The Rivers Severn and Avon at Tewkesbury

severn-boating map of river severn and avonThe natural confluence of the River Severn and the River Avon has been modified by Man and can be confusing to canal boats navigating it for the first time.

But it is well-signposted and should cause few problems.

At normal summer levels, the River Avon is about 7 to 8 foot above the Old Avon and River Severn.

Passage between the Severn and Avon is facilitated by the Tewkesbury lock.

Notable land marks are the Avon Lock, King Johns Bridge on the River Avon and Mythe Bridge on the Severn.

The Avon or Tewkesbury Lock.

The entry lock viewed from the Old Avon, the weir stream (see map above) which enters the River Severn.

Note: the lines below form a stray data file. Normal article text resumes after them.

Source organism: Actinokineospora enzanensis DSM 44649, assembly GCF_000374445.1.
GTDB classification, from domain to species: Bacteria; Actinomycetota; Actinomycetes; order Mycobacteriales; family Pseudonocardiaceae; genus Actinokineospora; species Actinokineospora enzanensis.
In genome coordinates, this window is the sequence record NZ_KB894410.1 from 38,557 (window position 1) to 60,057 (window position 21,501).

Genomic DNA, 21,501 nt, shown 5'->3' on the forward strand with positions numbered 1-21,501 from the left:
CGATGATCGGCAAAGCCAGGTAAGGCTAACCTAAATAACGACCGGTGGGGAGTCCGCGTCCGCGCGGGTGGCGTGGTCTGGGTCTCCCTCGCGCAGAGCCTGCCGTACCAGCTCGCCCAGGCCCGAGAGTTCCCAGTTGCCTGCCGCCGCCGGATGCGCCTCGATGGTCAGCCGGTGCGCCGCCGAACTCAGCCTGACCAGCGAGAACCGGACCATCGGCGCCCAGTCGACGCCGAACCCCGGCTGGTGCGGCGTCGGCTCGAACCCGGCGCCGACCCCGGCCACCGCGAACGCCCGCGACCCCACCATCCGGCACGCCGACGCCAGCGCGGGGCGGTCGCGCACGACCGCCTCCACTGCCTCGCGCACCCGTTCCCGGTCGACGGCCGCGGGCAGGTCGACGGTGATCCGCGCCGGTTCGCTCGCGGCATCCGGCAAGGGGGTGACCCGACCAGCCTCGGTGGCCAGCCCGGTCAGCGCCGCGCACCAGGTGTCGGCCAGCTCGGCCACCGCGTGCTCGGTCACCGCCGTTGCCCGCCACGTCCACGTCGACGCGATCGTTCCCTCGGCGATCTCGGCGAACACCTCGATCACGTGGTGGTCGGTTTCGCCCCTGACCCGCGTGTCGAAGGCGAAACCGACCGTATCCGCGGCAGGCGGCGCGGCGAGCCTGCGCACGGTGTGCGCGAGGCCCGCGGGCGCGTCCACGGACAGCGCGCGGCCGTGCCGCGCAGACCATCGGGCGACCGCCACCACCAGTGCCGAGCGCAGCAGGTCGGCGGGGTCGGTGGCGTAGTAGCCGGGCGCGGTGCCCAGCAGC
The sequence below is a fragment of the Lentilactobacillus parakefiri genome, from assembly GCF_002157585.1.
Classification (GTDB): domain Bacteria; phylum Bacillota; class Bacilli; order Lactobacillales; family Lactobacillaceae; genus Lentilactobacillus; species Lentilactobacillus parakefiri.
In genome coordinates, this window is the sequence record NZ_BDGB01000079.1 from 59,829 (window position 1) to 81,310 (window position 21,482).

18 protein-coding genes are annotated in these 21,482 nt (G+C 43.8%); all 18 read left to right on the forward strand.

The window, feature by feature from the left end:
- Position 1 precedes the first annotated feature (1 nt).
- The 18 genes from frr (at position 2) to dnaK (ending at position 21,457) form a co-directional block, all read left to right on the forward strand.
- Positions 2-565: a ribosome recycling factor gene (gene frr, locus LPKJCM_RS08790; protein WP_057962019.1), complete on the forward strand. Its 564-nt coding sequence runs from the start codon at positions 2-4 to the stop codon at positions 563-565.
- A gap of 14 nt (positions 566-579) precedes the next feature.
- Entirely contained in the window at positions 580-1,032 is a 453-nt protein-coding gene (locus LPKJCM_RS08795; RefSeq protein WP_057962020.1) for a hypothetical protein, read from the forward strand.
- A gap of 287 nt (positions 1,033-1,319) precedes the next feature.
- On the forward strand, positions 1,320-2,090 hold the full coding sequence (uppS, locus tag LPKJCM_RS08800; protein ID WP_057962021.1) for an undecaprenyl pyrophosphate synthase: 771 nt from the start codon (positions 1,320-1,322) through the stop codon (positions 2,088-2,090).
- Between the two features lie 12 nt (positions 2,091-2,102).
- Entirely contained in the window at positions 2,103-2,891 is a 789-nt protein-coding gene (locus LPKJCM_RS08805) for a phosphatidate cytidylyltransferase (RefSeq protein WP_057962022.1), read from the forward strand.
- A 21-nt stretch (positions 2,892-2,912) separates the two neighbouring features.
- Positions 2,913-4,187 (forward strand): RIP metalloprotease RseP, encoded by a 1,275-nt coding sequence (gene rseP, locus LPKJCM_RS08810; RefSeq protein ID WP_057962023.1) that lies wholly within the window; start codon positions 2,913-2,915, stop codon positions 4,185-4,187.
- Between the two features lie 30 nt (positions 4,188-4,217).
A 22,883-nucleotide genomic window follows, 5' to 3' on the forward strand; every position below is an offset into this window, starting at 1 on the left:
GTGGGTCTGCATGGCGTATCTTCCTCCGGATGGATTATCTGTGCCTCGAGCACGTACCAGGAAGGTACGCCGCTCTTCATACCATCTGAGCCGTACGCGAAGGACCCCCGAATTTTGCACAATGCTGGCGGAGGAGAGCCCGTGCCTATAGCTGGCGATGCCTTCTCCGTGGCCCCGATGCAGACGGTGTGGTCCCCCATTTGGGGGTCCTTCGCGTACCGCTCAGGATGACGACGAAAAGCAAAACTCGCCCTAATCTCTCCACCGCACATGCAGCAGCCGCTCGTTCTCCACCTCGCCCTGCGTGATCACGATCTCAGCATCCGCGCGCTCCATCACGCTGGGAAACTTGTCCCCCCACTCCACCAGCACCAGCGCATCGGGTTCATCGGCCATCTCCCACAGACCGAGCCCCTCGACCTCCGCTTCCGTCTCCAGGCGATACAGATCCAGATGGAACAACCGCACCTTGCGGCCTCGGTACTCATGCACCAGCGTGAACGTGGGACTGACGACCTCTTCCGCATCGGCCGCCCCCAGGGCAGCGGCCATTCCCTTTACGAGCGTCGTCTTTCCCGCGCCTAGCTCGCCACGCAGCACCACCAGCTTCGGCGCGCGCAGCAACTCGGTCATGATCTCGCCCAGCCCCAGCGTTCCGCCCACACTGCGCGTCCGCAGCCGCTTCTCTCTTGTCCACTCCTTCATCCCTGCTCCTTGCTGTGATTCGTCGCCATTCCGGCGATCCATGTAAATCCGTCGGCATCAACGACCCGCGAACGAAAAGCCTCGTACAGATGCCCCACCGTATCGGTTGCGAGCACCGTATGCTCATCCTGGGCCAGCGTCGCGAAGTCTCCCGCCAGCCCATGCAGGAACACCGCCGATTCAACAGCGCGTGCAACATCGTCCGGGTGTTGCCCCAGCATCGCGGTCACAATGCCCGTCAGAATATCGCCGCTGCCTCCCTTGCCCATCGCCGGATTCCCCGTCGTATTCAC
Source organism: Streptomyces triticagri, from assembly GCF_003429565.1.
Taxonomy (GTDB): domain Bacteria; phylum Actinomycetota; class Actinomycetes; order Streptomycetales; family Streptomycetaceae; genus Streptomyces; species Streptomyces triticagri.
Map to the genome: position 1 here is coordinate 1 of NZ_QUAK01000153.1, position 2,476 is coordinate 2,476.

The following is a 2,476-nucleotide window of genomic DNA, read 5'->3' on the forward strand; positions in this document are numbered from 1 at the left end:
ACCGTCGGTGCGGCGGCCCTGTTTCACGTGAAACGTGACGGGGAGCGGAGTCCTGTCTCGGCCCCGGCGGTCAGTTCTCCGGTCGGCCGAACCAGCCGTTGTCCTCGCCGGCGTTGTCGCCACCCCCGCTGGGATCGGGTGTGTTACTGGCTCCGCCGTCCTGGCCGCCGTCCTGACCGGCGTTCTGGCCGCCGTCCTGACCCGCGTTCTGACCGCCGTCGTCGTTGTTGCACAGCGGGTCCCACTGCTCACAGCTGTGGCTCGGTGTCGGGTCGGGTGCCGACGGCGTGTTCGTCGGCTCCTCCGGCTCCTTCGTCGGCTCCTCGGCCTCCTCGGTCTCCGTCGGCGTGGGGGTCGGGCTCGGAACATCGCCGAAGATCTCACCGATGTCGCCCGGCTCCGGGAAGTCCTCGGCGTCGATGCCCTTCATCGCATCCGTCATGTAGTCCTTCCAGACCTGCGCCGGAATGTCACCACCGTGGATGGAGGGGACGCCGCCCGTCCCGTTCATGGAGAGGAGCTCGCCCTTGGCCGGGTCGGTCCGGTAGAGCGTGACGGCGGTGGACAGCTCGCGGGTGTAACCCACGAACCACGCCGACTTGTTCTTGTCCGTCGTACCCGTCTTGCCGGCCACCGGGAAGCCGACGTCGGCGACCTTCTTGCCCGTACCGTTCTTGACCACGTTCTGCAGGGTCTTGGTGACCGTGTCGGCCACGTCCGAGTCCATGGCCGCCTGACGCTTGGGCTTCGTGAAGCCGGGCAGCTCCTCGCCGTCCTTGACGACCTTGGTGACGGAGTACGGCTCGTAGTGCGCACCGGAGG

Craft lock up here to the River Avon, or down to the Severn level; a difference in level of about 7 to 8 foot.
tewkesbury or avon lock

King Johns Bridge.

Immediately to the north of Avon Lock, this is the critical entry bridge for the River Avon. At normal summer river level, the height of the centre of the largest span is 10 foot.

If you can pass under this bridge you will be able to pass under all the other bridges on the Avon as far as Stratford upon Avon.
st johns bridge

The Mythe Bridge

This graceful bridge was designed by Thomas Telford and opened in 1826.

It is constructed of iron and has a 170 foot span across the River Severn.

It is located a short distance north of the entry channel to the River Avon.
mythe bridge

Photographs courtesy of Severn-boating